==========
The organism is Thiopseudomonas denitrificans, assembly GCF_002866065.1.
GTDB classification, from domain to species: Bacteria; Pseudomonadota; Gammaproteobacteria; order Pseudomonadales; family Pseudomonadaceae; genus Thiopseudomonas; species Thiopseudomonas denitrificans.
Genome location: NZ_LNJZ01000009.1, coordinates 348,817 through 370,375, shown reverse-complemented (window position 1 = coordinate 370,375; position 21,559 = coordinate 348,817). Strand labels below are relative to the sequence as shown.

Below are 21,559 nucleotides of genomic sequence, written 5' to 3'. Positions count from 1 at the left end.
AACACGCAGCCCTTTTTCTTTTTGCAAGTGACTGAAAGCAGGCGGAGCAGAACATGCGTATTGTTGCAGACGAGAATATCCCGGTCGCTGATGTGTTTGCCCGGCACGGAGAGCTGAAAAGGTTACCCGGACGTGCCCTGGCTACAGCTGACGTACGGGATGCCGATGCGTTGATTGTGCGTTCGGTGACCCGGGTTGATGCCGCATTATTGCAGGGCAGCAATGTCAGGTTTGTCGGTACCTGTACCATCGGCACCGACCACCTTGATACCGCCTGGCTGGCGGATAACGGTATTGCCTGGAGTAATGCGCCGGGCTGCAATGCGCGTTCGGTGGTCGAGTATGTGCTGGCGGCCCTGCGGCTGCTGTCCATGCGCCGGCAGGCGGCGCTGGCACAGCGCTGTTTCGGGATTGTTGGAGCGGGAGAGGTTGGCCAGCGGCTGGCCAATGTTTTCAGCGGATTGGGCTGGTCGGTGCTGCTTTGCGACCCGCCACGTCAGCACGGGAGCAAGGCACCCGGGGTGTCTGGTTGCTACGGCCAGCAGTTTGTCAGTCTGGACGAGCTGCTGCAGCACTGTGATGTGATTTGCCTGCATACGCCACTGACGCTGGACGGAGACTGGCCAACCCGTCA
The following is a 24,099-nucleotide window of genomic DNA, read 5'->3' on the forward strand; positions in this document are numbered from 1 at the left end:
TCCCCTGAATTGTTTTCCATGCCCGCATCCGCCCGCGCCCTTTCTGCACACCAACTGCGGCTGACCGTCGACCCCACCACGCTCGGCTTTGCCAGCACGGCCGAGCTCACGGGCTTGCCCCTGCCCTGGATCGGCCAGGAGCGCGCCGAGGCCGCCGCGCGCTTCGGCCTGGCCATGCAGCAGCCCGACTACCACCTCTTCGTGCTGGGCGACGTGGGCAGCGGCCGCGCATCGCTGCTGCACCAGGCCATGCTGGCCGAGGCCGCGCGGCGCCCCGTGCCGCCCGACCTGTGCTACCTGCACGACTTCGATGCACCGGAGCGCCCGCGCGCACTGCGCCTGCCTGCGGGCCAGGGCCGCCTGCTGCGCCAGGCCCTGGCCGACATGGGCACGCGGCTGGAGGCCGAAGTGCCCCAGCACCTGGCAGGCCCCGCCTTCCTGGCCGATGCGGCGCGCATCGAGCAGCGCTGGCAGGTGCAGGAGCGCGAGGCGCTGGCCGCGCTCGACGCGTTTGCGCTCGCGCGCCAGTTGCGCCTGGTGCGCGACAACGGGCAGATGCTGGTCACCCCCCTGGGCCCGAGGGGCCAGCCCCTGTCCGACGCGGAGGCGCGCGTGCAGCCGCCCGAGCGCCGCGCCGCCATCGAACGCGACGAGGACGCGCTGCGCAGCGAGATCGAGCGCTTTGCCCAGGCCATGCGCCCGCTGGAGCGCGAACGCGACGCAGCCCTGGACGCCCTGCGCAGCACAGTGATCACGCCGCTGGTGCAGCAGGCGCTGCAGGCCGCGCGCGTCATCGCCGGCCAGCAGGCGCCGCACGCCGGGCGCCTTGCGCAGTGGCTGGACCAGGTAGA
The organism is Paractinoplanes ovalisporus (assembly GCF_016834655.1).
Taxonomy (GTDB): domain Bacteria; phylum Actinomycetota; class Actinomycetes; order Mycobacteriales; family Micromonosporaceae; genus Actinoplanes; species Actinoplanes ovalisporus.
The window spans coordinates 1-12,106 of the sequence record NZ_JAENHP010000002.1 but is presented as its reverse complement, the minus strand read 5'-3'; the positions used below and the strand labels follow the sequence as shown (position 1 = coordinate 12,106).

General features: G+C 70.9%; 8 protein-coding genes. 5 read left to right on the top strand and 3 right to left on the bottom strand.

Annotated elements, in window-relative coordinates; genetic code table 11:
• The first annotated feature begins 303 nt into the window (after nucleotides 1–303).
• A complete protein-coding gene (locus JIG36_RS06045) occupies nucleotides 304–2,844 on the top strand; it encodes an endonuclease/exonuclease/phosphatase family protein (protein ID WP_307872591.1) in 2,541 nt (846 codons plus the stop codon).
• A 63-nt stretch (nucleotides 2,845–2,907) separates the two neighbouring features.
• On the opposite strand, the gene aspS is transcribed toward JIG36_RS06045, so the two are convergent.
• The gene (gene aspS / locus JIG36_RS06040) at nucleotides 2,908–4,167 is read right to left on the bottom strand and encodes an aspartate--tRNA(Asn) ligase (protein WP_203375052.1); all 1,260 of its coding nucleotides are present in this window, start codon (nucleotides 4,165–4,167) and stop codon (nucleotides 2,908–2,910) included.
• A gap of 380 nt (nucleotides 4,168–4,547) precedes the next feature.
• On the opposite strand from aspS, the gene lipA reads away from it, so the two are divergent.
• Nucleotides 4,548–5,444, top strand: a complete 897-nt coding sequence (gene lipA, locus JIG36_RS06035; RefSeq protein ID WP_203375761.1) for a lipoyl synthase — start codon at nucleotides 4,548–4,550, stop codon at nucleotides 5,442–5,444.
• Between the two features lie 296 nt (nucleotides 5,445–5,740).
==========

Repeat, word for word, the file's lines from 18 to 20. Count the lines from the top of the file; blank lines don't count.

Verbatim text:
• A gap of 380 nt (nucleotides 4,168–4,547) precedes the next feature.
• On the opposite strand from aspS, the gene lipA reads away from it, so the two are divergent.
• Nucleotides 4,548–5,444, top strand: a complete 897-nt coding sequence (gene lipA, locus JIG36_RS06035; RefSeq protein ID WP_203375761.1) for a lipoyl synthase — start codon at nucleotides 4,548–4,550, stop codon at nucleotides 5,442–5,444.